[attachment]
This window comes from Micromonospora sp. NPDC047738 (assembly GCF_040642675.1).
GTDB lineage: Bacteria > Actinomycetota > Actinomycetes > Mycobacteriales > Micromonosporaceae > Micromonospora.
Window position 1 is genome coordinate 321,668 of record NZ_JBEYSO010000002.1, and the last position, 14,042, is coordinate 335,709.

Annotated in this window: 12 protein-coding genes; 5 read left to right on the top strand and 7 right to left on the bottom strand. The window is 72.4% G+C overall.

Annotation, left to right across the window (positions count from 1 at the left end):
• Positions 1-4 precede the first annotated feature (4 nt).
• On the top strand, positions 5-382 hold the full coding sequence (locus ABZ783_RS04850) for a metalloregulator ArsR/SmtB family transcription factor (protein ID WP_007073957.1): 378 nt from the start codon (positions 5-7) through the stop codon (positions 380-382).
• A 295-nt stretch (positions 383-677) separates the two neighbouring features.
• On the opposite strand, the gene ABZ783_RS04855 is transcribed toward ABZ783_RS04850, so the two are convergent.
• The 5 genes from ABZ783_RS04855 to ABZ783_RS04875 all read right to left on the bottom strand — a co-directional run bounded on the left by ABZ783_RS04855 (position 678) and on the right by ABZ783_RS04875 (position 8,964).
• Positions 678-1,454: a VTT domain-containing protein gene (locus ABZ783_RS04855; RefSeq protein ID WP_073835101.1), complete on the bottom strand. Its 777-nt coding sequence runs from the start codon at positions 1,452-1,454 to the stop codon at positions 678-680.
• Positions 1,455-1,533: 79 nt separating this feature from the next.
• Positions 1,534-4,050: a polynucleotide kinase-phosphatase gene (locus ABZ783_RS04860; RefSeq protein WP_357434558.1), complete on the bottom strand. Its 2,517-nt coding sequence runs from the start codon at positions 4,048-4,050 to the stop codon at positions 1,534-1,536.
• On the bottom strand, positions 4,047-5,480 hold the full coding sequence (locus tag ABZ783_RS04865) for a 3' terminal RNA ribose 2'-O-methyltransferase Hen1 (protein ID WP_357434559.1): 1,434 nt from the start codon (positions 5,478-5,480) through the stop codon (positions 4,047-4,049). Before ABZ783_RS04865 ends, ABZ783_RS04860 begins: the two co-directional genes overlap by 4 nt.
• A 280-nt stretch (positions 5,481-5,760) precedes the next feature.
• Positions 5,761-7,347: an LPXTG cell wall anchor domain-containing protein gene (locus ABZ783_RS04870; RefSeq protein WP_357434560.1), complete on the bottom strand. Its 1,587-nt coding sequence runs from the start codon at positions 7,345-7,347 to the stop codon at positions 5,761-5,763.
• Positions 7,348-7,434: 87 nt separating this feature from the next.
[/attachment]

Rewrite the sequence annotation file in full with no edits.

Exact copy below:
This window comes from Micromonospora sp. NPDC047738 (assembly GCF_040642675.1).
GTDB lineage: Bacteria > Actinomycetota > Actinomycetes > Mycobacteriales > Micromonosporaceae > Micromonospora.
Window position 1 is genome coordinate 321,668 of record NZ_JBEYSO010000002.1, and the last position, 14,042, is coordinate 335,709.

Annotated in this window: 12 protein-coding genes; 5 read left to right on the top strand and 7 right to left on the bottom strand. The window is 72.4% G+C overall.

Annotation, left to right across the window (positions count from 1 at the left end):
• Positions 1-4 precede the first annotated feature (4 nt).
• On the top strand, positions 5-382 hold the full coding sequence (locus ABZ783_RS04850) for a metalloregulator ArsR/SmtB family transcription factor (protein ID WP_007073957.1): 378 nt from the start codon (positions 5-7) through the stop codon (positions 380-382).
• A 295-nt stretch (positions 383-677) separates the two neighbouring features.
• On the opposite strand, the gene ABZ783_RS04855 is transcribed toward ABZ783_RS04850, so the two are convergent.
• The 5 genes from ABZ783_RS04855 to ABZ783_RS04875 all read right to left on the bottom strand — a co-directional run bounded on the left by ABZ783_RS04855 (position 678) and on the right by ABZ783_RS04875 (position 8,964).
• Positions 678-1,454: a VTT domain-containing protein gene (locus ABZ783_RS04855; RefSeq protein ID WP_073835101.1), complete on the bottom strand. Its 777-nt coding sequence runs from the start codon at positions 1,452-1,454 to the stop codon at positions 678-680.
• Positions 1,455-1,533: 79 nt separating this feature from the next.
• Positions 1,534-4,050: a polynucleotide kinase-phosphatase gene (locus ABZ783_RS04860; RefSeq protein WP_357434558.1), complete on the bottom strand. Its 2,517-nt coding sequence runs from the start codon at positions 4,048-4,050 to the stop codon at positions 1,534-1,536.
• On the bottom strand, positions 4,047-5,480 hold the full coding sequence (locus tag ABZ783_RS04865) for a 3' terminal RNA ribose 2'-O-methyltransferase Hen1 (protein ID WP_357434559.1): 1,434 nt from the start codon (positions 5,478-5,480) through the stop codon (positions 4,047-4,049). Before ABZ783_RS04865 ends, ABZ783_RS04860 begins: the two co-directional genes overlap by 4 nt.
• A 280-nt stretch (positions 5,481-5,760) precedes the next feature.
• Positions 5,761-7,347: an LPXTG cell wall anchor domain-containing protein gene (locus ABZ783_RS04870; RefSeq protein WP_357434560.1), complete on the bottom strand. Its 1,587-nt coding sequence runs from the start codon at positions 7,345-7,347 to the stop codon at positions 5,761-5,763.
• Positions 7,348-7,434: 87 nt separating this feature from the next.